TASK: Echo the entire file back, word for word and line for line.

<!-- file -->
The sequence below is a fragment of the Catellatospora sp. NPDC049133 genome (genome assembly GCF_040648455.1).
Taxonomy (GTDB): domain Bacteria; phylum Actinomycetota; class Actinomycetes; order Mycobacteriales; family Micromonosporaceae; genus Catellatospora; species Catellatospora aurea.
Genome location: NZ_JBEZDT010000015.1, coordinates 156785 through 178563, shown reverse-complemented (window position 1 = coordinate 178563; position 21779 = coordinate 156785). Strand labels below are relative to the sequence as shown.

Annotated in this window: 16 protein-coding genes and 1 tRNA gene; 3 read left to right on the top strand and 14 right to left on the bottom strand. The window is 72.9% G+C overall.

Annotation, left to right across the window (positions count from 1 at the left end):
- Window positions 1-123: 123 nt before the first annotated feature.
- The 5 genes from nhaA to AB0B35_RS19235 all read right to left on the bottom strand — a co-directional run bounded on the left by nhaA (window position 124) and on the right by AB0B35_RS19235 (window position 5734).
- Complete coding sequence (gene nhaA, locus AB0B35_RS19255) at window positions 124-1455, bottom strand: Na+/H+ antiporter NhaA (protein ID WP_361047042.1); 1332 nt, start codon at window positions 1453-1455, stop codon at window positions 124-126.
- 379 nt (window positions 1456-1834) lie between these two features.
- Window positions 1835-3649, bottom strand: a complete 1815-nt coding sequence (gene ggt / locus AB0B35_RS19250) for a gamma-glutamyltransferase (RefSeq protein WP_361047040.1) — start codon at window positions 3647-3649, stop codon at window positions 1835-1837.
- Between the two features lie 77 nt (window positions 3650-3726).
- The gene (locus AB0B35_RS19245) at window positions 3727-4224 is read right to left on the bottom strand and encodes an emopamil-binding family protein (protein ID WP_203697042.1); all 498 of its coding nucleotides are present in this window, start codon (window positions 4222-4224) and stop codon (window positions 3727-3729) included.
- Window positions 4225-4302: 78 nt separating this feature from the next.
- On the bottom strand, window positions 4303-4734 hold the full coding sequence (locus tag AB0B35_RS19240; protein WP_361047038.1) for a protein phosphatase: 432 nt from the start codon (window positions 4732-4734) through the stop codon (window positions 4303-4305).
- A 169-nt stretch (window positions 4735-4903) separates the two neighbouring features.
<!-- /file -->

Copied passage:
The sequence below is a fragment of the Catellatospora sp. NPDC049133 genome (genome assembly GCF_040648455.1).
Taxonomy (GTDB): domain Bacteria; phylum Actinomycetota; class Actinomycetes; order Mycobacteriales; family Micromonosporaceae; genus Catellatospora; species Catellatospora aurea.
Genome location: NZ_JBEZDT010000015.1, coordinates 156785 through 178563, shown reverse-complemented (window position 1 = coordinate 178563; position 21779 = coordinate 156785). Strand labels below are relative to the sequence as shown.

Annotated in this window: 16 protein-coding genes and 1 tRNA gene; 3 read left to right on the top strand and 14 right to left on the bottom strand. The window is 72.9% G+C overall.

Annotation, left to right across the window (positions count from 1 at the left end):
- Window positions 1-123: 123 nt before the first annotated feature.
- The 5 genes from nhaA to AB0B35_RS19235 all read right to left on the bottom strand — a co-directional run bounded on the left by nhaA (window position 124) and on the right by AB0B35_RS19235 (window position 5734).
- Complete coding sequence (gene nhaA, locus AB0B35_RS19255) at window positions 124-1455, bottom strand: Na+/H+ antiporter NhaA (protein ID WP_361047042.1); 1332 nt, start codon at window positions 1453-1455, stop codon at window positions 124-126.
- 379 nt (window positions 1456-1834) lie between these two features.
- Window positions 1835-3649, bottom strand: a complete 1815-nt coding sequence (gene ggt / locus AB0B35_RS19250) for a gamma-glutamyltransferase (RefSeq protein WP_361047040.1) — start codon at window positions 3647-3649, stop codon at window positions 1835-1837.
- Between the two features lie 77 nt (window positions 3650-3726).
- The gene (locus AB0B35_RS19245) at window positions 3727-4224 is read right to left on the bottom strand and encodes an emopamil-binding family protein (protein ID WP_203697042.1); all 498 of its coding nucleotides are present in this window, start codon (window positions 4222-4224) and stop codon (window positions 3727-3729) included.
- Window positions 4225-4302: 78 nt separating this feature from the next.
- On the bottom strand, window positions 4303-4734 hold the full coding sequence (locus tag AB0B35_RS19240; protein WP_361047038.1) for a protein phosphatase: 432 nt from the start codon (window positions 4732-4734) through the stop codon (window positions 4303-4305).
- A 169-nt stretch (window positions 4735-4903) separates the two neighbouring features.